In this case the issue was whether the provision of birthday parties by a creche (which also ran a cafe) involved a single taxable supply of a birthday party, or the separate supply of food (taxable) and children’s play (exempt). The decision provides a helpful outline of the way in which the UK Tribunal looks at the single/multiple supply issue and the approach to the characterisation of transactions.
The taxpayer operated a creche and cafe which provided both eat in and cold takeaway supplies.
The play area was a completely segregated area, and was available only to children and staff of the taxpayer. Outside of creche hours, the play area was available for public use. Access to the play area was offered on a pre-booked or unplanned basis in slots of 30 minutes. This type of access was separated into parties which involved catering and separate play sessions for groups (referred to as ‘group play’) which involved no catering.
The party was sold as a package with a play element, a hot or cold “food option” and a party bag. The evidence was that the whole cost of a party was run through the till located in the creche area (there was a separate till in the cafe area) – the cost of the food supply and party bag was then separately run through the cafe till as a single payment. In the accounts the income for the parties (including group play) was posted as a single figure.
The taxpayer treated the supplies in respect of parties as separate supplies of food and party bags (standard rated) and childen’s play (exempt). The Revenue contended that the supply was a single standard rated supply of a birthday party.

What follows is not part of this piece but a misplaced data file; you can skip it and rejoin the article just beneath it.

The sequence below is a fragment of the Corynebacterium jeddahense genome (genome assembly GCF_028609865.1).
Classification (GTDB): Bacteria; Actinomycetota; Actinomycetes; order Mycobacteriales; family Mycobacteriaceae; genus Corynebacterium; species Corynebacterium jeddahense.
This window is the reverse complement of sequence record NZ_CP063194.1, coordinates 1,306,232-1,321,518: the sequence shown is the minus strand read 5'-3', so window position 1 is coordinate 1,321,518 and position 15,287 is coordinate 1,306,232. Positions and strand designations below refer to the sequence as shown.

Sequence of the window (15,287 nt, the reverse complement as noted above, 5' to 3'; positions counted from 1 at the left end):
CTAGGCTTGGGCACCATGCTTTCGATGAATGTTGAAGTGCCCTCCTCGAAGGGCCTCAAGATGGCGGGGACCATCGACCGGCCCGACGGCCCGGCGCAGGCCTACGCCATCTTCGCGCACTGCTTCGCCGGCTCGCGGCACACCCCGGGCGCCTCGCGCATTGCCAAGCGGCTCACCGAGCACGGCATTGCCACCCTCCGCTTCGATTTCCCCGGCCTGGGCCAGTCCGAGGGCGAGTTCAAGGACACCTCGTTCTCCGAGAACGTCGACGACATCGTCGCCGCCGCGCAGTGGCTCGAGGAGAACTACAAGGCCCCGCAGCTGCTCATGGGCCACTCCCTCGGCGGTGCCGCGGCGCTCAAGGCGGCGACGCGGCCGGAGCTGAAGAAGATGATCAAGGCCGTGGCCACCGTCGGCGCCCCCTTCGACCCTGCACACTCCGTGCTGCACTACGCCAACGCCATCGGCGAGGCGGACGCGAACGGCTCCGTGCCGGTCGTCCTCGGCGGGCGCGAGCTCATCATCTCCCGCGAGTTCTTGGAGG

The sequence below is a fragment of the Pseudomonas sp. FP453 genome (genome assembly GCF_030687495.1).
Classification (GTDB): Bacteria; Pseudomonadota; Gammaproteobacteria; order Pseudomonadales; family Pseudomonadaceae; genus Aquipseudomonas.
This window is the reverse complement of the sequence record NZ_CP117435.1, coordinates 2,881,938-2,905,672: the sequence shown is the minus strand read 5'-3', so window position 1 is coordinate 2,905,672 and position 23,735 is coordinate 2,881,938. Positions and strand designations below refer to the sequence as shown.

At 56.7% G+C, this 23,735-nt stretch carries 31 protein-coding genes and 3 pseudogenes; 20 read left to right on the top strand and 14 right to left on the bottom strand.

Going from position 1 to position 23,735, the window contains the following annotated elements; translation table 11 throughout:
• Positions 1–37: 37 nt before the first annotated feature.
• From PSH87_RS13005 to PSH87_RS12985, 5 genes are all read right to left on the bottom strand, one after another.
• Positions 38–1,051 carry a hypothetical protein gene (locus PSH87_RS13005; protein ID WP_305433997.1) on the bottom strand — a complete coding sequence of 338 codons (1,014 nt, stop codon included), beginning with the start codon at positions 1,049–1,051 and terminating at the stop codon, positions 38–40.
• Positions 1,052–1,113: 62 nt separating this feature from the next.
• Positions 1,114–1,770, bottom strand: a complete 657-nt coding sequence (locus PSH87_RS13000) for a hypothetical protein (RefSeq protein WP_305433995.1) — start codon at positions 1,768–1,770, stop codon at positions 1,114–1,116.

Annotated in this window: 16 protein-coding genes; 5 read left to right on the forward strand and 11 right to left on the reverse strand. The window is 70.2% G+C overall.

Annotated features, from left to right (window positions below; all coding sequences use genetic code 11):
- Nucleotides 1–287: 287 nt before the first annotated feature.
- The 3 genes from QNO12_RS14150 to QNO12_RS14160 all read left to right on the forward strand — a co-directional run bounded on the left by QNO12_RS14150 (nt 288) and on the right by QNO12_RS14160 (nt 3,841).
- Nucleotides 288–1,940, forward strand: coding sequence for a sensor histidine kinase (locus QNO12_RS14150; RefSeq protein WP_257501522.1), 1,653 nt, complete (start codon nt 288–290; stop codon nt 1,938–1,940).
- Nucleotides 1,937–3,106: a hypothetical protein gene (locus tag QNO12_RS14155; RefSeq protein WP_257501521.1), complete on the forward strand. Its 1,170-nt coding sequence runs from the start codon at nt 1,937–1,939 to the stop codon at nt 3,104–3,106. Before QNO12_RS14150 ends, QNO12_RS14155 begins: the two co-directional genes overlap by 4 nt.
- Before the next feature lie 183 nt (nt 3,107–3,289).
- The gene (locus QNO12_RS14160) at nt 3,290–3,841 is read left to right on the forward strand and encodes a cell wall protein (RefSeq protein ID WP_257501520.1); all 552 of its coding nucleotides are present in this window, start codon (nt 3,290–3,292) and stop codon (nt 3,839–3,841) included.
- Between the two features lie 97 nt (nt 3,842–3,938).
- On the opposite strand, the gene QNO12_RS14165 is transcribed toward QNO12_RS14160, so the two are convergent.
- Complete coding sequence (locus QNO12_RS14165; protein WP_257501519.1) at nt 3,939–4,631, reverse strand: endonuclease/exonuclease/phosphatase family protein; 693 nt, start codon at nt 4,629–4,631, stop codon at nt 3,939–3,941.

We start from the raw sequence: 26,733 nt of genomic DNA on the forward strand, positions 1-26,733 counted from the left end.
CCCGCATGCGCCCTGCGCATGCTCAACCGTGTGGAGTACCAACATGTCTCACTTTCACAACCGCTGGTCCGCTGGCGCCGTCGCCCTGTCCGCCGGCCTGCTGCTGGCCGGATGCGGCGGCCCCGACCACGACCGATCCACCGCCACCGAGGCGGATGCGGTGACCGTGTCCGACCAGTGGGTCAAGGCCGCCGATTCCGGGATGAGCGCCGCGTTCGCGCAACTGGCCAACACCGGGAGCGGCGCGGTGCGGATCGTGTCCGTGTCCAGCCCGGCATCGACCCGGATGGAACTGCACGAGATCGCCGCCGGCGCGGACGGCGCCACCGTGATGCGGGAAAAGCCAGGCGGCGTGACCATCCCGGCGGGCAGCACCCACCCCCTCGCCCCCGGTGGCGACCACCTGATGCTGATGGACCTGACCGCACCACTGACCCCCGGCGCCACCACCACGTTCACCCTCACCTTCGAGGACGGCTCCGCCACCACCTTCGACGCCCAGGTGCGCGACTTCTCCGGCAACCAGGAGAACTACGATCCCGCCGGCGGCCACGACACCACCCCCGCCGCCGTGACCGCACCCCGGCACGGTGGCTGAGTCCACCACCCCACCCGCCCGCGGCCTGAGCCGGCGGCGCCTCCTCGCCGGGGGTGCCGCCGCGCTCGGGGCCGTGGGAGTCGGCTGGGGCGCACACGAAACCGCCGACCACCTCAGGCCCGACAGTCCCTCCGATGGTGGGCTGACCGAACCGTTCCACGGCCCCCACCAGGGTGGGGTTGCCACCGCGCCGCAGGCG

It is instructive to consider the submissions made by the Revenue, which were as follows:
- domestic legislation does not provide a definition of a single supply, a multiple supply or a composite supply for VAT supplies and that, as a consequence, one must have regard to the three leading cases in this area for the determination of the issue in this appeal, ie. whether there is a single or multiple supply for the proper assessment of VAT. Those leading cases were as follows:
- Card Protection Plan Limited v Custom and Excise Commissioners  STC270 (“CPP”)
- College of Estate Management v Custom and Excise Commissioners  1597 HL (“CEM”)
- Levob Verzekeringen BV and Another v Staatssecretaris Van Financiën (C-41/04)  (ECJ) (“Levob”)
- As regards CPP, HMRC are of the view that the ECJ in that case made the distinction between a service which could be regarded as a principal service, and one which could be regarded as ancillary to that principal service, but more relevantly that a transaction which comprises a single supply from an economic point of view should not be artificially split so as to distort the functioning of the VAT system. They say that the Appellant’s argument for such a “split” is “artificial”.
- As regards the question of payment, HMRC accepts that whilst “….. a single price … is not decisive ……” suggests (as per CPP) that “if the service provided to customers consists of several elements or more for a single price, the single price may suggest that there is a single service” (CPP at paragraph 31).